The following tutorial is a brief example of how to convert a XGBoost Classification ML model with the convert_model method and upload it into your Wallaroo instance.

This tutorial assumes that you have a Wallaroo instance and are running this Notebook from the Wallaroo Jupyter Hub service.

  • Convert a XGBoost Classification ML model and upload it into the Wallaroo engine.
  • Run a sample inference on the converted model in a Wallaroo instance.

This tutorial provides the following:

  • xgb_class.pickle: A pretrained XGBoost Classification model with 25 columns.
  • xgb_class_eval.json: Test data to perform a sample inference.

Conversion Steps

Conversion Steps

To use the Wallaroo autoconverter convert_model(path, source_type, conversion_arguments) method takes 3 parameters. The parameters for XGBoost conversions are:

  • path (STRING): The path to the ML model file.
  • source_type (ModelConversionSource): The type of ML model to be converted. As of this time Wallaroo auto-conversion supports the following source types and their associated ModelConversionSource:
    • sklearn: ModelConversionSource.SKLEARN
    • xgboost: ModelConversionSource.XGBOOST
    • keras: ModelConversionSource.KERAS
  • conversion_arguments: The arguments for the conversion based on the type of model being converted. These are:
    • wallaroo.ModelConversion.ConvertXGBoostArgs: Used for XGBoost models and takes the following parameters:
    • name: The name of the model being converted.
    • comment: Any comments for the model.
    • number_of_columns: The number of columns the model was trained for.
    • input_type: A tensorflow Dtype called in the format ModelConversionInputType.{type}, where {type} is Float, Double, etc depending on the model.

Import Libraries

The first step is to import the libraries needed.

import wallaroo

from wallaroo.ModelConversion import ConvertXGBoostArgs, ModelConversionSource, ModelConversionInputType
from wallaroo.object import EntityNotFoundError

Configuration and Methods

The following will set the workspace, pipeline, model name, the model file name used when uploading and converting the keras model, and the sample data.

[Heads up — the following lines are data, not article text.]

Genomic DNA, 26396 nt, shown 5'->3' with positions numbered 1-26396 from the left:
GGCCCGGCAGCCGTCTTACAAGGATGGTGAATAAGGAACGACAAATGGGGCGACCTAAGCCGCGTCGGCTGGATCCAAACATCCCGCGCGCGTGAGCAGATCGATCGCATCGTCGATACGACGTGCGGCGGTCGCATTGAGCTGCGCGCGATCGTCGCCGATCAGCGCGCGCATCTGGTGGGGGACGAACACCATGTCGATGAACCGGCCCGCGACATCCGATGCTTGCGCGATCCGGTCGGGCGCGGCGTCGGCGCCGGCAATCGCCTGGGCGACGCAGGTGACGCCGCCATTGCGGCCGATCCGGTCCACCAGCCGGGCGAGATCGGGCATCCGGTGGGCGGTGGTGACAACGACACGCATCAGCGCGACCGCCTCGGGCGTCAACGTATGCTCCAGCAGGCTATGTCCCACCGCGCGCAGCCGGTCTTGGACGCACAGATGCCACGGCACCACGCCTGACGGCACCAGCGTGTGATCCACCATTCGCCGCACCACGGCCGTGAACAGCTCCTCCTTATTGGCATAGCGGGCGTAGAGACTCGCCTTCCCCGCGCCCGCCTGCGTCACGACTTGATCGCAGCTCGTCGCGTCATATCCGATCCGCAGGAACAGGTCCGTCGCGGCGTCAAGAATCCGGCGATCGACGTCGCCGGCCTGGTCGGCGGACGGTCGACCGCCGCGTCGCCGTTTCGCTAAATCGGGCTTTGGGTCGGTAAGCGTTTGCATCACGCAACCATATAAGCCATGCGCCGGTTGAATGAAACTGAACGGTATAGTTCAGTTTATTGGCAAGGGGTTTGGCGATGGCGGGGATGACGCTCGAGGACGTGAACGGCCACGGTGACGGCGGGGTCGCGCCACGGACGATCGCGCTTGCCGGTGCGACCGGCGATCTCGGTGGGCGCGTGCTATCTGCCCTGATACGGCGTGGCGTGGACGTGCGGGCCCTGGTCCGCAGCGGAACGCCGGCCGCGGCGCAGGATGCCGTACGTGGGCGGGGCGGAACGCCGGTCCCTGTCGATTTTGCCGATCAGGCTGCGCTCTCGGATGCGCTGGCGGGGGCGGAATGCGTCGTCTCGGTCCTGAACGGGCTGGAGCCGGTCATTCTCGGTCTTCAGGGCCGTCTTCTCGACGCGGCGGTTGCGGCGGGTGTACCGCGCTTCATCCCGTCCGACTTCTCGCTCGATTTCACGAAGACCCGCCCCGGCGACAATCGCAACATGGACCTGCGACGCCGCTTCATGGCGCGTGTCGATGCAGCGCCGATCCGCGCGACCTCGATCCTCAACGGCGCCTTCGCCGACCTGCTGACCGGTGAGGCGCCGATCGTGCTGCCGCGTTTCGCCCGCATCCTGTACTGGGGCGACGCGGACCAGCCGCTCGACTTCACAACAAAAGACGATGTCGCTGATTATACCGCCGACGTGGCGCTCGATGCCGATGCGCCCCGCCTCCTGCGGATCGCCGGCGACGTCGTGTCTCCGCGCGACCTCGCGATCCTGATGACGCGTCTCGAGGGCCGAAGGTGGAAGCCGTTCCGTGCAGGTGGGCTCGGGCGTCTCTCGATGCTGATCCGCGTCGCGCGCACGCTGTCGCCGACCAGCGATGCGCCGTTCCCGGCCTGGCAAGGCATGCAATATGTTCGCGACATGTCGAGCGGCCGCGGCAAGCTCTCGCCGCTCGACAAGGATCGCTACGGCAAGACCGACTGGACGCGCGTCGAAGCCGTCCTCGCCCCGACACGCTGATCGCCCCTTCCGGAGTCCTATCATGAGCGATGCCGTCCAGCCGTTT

The functions get_workspace(name) will either set the current workspace to the requested name, or create it if it does not exist. The function get_pipeline(name) will either set the pipeline used to the name requested, or create it in the current workspace if it does not exist.

workspace_name = 'xgboost-classification-autoconvert-workspace'
pipeline_name = 'xgboost-classification-autoconvert-pipeline'
model_name = 'xgb-class-model'
model_file_name = 'xgb_class.pickle'
sample_data = 'xgb_class_eval.json'

def get_workspace(name):
    workspace = None
    for ws in wl.list_workspaces():
        if ws.name() == name:
            workspace= ws
    if(workspace == None):
        workspace = wl.create_workspace(name)
    return workspace

def get_pipeline(name):
    try:
        pipeline = wl.pipelines_by_name(pipeline_name)[0]
    except EntityNotFoundError:
        pipeline = wl.build_pipeline(pipeline_name)
    return pipeline

Connect to Wallaroo

Connect to your Wallaroo instance and store the connection into the variable wl.

wl = wallaroo.Client()

Set the Workspace and Pipeline

Set or create the workspace and pipeline based on the names configured earlier.

workspace = get_workspace(workspace_name)

wl.set_current_workspace(workspace)

pipeline = get_pipeline(pipeline_name)
pipeline
name xgboost-classification-autoconvert-pipeline
created 2022-08-03 15:35:20.889178+00:00
last_updated 2022-08-03 15:35:20.889178+00:00
deployed (none)
tags
steps

Set the Model Autoconvert Parameters

Set the paramters for converting the xgb-class-model.

#the number of columns
NF = 25

model_conversion_args = ConvertXGBoostArgs(
    name=model_name,
    comment="xgboost classification model test",
    number_of_columns=NF,
    input_type=ModelConversionInputType.Float32
)
model_conversion_type = ModelConversionSource.XGBOOST

Upload and Convert the Model

Now we can upload the convert the model. Once finished, it will be stored as {unique-file-id}-converted.onnx.

# convert and upload
model_wl = wl.convert_model(model_file_name, model_conversion_type, model_conversion_args)

Test Inference

With the model uploaded and converted, we can run a sample inference.

Deploy the Pipeline

Add the uploaded and converted model_wl as a step in the pipeline, then deploy it.

pipeline.add_model_step(model_wl).deploy()
Waiting for deployment - this will take up to 45s .... ok
name xgboost-classification-autoconvert-pipeline
created 2022-08-03 15:35:20.889178+00:00
last_updated 2022-08-03 15:35:23.597027+00:00
deployed True
tags